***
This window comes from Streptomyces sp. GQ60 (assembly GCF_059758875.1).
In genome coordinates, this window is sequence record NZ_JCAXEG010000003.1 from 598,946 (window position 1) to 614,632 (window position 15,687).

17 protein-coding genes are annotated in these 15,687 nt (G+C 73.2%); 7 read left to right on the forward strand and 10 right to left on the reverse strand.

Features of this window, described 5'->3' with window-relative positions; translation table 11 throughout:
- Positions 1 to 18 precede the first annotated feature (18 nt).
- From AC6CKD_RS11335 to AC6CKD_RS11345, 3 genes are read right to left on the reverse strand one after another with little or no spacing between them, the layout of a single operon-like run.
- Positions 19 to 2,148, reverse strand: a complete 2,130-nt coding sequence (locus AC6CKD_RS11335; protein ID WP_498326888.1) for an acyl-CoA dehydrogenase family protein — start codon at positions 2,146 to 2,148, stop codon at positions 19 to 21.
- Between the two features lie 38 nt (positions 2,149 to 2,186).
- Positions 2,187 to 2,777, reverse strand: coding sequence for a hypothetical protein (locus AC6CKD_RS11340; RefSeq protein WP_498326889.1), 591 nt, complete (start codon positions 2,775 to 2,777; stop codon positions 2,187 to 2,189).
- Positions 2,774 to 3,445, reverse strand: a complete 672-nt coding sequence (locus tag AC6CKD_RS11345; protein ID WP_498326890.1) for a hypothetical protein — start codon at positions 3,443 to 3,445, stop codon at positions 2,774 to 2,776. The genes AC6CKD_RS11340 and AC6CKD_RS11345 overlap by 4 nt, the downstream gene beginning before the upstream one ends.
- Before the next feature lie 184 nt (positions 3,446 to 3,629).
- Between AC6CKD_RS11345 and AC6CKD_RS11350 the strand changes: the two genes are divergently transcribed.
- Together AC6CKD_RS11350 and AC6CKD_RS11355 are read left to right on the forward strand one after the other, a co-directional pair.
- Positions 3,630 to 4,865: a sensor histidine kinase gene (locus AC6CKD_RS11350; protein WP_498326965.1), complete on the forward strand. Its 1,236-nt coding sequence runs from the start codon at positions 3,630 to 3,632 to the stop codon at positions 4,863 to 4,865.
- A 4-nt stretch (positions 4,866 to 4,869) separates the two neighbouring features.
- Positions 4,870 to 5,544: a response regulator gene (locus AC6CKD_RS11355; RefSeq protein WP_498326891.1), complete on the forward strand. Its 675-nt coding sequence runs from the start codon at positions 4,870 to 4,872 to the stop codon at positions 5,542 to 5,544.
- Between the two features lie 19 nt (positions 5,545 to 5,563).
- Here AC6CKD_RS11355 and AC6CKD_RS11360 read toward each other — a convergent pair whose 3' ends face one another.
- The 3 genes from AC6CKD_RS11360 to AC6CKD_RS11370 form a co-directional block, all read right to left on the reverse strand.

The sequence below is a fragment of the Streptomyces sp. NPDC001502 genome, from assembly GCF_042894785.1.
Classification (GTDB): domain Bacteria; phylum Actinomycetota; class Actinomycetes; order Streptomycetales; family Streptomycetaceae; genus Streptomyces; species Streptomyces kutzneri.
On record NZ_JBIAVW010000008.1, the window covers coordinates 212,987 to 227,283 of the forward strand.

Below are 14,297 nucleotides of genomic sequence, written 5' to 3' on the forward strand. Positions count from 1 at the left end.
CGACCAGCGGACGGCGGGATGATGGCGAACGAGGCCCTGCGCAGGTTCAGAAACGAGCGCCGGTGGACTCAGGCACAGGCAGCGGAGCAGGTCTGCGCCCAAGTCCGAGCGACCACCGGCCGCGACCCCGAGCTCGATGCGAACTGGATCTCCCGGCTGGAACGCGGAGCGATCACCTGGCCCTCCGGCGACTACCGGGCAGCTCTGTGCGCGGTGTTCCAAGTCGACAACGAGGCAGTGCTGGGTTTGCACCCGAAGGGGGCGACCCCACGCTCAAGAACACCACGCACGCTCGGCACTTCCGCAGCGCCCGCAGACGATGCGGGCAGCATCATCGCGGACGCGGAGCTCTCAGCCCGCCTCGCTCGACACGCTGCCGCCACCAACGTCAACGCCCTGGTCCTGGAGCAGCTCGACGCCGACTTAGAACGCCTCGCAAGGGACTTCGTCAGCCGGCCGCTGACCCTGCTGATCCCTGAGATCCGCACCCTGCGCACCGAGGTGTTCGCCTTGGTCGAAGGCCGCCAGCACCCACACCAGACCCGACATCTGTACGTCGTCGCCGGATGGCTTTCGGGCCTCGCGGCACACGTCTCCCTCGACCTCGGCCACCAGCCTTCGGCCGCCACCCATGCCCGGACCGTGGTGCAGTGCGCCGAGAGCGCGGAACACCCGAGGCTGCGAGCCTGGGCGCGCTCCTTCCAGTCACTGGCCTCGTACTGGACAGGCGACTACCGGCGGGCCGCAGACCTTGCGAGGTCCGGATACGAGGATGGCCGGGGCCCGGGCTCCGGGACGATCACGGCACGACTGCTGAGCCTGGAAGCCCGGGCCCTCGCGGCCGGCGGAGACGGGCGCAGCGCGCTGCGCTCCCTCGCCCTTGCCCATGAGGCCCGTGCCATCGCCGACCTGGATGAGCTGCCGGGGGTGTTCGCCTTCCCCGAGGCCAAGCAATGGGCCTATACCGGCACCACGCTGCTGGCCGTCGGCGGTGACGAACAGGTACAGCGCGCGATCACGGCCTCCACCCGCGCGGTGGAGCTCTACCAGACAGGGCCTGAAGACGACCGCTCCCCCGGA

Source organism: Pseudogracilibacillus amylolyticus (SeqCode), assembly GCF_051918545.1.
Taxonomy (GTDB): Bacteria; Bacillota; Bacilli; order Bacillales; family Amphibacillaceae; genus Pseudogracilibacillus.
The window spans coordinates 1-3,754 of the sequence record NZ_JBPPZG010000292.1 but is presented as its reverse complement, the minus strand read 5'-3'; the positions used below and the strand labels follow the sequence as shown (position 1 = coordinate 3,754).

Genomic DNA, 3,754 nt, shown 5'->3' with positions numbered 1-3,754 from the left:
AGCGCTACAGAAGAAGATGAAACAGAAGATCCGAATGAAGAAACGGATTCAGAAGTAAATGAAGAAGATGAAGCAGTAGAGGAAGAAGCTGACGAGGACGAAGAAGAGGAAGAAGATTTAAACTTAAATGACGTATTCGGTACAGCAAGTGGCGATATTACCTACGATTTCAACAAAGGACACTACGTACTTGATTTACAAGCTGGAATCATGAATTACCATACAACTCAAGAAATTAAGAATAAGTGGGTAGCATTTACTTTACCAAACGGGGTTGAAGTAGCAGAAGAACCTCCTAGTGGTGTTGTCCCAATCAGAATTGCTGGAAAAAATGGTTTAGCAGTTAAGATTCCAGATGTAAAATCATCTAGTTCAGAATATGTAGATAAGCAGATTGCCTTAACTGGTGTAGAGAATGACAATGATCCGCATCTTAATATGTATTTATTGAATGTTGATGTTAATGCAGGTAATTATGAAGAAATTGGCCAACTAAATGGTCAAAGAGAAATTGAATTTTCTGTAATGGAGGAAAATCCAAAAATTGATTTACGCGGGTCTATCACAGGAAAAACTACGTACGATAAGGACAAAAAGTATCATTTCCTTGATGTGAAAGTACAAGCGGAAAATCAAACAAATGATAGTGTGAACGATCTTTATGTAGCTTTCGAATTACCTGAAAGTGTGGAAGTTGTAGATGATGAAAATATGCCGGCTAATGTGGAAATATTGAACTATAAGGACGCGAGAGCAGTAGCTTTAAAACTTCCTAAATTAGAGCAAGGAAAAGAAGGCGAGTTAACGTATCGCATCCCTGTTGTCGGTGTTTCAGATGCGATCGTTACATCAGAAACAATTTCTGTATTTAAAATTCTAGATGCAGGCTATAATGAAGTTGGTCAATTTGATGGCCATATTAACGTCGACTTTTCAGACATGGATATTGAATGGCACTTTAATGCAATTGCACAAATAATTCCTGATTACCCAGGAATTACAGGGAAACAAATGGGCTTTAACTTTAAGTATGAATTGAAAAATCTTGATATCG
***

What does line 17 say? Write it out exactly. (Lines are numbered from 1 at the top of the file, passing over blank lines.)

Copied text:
- Between the two features lie 19 nt (positions 5,545 to 5,563).